_{P}Nowadays, the incidence of breast cancer is getting higher and higher, and the age is getting younger and younger. Breast cancer can be divided into ductal carcinoma in situ, lobular carcinoma in situ, invasive ductal carcinoma, invasive lobular carcinoma, and so on. Each type of breast cancer can be divided according to the primary tumor staging, regional lymph node staging, and distant metastasis staging. The purpose of this paper is to make a diagnosis through GPM technology before the patient's condition is diagnosed with surgery.

In this paper, to introduce GPM into the medical field, we propose the problem of GPM
in MKGs and give relevant definitions. In addition, the M-TBRE algorithm is
proposed, which firstly divides the pattern graph into pattern subgraphs, then
obtains the matching results of the pattern subgraphs, and finally merges the
matching results of the pattern subgraphs. M-TBRE can give the diagnosis
distribution of the pattern graph, and return the best *k* diagnosis
classification results according to the frequency of each diagnosis classification.
Fuzzy constraints are also introduced in the M-TBRE algorithm, which extend it to
the Fuzzy-M-TBRE algorithm, and the effectiveness of our algorithm are verified on
two public data sets.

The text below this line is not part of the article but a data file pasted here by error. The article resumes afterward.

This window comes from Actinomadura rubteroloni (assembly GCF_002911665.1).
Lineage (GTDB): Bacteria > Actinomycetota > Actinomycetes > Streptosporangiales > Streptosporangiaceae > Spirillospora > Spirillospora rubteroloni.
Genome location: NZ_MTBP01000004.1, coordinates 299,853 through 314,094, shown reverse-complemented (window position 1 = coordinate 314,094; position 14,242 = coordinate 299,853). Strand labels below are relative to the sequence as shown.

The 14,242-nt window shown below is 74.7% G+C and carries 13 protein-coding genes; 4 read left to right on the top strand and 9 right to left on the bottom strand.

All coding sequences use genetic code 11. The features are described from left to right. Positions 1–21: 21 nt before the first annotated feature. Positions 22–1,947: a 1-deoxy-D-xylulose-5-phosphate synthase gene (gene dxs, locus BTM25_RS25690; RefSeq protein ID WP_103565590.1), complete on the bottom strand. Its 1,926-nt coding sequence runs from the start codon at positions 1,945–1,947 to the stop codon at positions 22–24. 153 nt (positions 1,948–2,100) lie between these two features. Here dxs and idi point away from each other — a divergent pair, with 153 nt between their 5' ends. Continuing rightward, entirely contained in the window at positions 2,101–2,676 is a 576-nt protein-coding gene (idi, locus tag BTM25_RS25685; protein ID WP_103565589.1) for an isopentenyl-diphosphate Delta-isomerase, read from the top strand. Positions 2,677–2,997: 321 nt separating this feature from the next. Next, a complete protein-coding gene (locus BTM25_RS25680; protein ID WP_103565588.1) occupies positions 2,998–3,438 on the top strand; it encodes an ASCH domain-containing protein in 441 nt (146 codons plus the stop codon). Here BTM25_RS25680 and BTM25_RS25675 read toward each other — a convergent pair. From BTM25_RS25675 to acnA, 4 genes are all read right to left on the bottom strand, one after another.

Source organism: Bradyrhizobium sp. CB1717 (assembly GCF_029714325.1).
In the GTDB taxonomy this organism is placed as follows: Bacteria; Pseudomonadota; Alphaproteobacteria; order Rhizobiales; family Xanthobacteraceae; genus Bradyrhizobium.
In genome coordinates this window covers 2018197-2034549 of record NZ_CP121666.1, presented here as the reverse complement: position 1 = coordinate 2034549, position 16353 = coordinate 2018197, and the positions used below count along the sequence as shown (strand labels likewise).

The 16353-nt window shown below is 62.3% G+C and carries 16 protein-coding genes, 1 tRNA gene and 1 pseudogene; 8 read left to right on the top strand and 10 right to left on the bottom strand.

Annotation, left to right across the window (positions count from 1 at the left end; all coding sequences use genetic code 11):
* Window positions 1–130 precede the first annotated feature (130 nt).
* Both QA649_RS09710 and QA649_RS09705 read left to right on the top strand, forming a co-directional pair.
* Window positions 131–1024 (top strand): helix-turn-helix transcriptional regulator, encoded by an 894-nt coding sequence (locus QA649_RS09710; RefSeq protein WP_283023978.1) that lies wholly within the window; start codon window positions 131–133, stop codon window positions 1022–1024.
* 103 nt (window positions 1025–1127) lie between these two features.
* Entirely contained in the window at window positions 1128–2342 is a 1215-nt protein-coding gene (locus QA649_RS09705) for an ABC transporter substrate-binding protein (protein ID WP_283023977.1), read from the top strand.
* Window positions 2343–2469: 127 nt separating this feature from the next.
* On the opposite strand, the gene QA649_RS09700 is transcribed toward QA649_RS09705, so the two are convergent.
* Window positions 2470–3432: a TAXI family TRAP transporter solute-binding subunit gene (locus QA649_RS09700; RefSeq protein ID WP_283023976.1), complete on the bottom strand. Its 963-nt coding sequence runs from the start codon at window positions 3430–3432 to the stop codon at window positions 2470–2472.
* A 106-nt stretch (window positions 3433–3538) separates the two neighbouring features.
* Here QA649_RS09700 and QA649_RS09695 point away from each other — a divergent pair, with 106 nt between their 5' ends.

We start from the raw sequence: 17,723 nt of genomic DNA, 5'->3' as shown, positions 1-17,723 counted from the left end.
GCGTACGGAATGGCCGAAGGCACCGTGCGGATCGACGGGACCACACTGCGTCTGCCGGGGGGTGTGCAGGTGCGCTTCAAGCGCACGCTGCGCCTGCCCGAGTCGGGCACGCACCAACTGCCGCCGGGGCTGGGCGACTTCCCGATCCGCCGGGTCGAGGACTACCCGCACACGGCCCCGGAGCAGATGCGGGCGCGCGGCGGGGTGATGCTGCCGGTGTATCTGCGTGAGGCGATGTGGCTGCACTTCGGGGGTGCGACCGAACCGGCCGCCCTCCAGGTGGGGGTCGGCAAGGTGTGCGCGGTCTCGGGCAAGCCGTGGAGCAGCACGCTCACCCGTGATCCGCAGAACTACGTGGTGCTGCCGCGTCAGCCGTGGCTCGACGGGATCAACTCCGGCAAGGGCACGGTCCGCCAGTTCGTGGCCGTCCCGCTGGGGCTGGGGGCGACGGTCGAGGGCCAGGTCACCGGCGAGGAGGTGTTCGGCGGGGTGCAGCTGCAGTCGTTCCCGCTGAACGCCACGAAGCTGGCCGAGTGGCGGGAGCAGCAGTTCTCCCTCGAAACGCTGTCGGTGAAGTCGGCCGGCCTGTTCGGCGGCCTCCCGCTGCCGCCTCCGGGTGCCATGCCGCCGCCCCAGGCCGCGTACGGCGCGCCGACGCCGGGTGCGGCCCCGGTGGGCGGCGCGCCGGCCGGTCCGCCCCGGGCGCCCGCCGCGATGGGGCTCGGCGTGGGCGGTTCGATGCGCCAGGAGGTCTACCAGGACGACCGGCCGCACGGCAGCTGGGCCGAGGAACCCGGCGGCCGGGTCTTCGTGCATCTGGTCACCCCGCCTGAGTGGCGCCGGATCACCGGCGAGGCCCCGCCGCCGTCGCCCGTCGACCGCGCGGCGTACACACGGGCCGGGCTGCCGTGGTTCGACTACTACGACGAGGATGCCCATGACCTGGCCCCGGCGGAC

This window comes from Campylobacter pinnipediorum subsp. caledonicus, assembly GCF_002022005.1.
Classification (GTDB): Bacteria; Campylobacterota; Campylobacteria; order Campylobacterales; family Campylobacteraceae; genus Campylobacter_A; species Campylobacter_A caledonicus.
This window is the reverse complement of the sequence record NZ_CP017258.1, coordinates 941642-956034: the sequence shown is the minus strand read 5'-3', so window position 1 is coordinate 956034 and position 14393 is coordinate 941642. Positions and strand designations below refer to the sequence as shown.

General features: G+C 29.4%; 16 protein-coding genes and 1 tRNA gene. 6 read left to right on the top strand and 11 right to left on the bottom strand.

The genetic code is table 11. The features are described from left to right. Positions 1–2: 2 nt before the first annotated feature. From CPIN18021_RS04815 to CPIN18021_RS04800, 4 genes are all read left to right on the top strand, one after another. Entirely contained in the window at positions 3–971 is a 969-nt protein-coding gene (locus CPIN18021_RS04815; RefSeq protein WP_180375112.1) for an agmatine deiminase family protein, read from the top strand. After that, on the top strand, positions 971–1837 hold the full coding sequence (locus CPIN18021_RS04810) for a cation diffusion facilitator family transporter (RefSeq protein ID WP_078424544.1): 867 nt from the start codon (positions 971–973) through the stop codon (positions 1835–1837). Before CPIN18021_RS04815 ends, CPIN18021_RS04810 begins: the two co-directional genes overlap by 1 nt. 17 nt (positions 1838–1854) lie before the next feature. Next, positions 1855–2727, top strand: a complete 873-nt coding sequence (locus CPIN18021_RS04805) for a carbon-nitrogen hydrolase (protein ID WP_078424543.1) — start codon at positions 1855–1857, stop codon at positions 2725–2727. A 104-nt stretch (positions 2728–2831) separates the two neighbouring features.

The rest of this paper is organized as follows. The related work of GPM is reviewed in Section 2. Then in Section 3, the concept of pattern matching in MKGs is introduced. Section 4 proposes a multi-threaded bidirectional routing exploration algorithm and a Fuzzy-M-TBRE algorithm to process GPM in MKGs. Section 5 introduces the data sets and conducts experiments to verify our proposed Fuzzy-M-TBRE algorithm, and Section 6 concludes our work in this paper.

## 2. RELATED WORK

According to the judgment based on bijective function or based on binary relationship, the research on GPM can be divided into isomorphism-based GPM and simulation-based GPM.

### 2.1 Isomorphism-Based GPM

Isomorphism-based GPM has a bijective function between the pattern graph and the
data graph, and the topological structure of the matched data subgraph and
pattern graph must be the same. Ullmann [15] first proposes a matching algorithm based on depth-first search.
Cordella et al. [16] improve
Ullmann's algorithm in terms of matching order and pruning strategy, and
propose the VF2 algorithm. Tong et al. [17] propose the G-Ray method, which uses the goodness function to
measure the degree of matching between a subgraph and the pattern graph, so that
the optimal-k subgraphs can be returned. In addition, Cheng et al. [18] also propose a top-*k* matching algorithm, which sorts the matched subgraphs obtained based on the
number of spanning trees, thereby returning the optimal-*k* subgraphs. Cheng et al. [19] propose
the R-join algorithm based on the join index of the clustering graph and
optimize the algorithm. Other representative algorithms include DDST algorithm
[20], IncBMatch algorithm [21], and so on. Generally, as an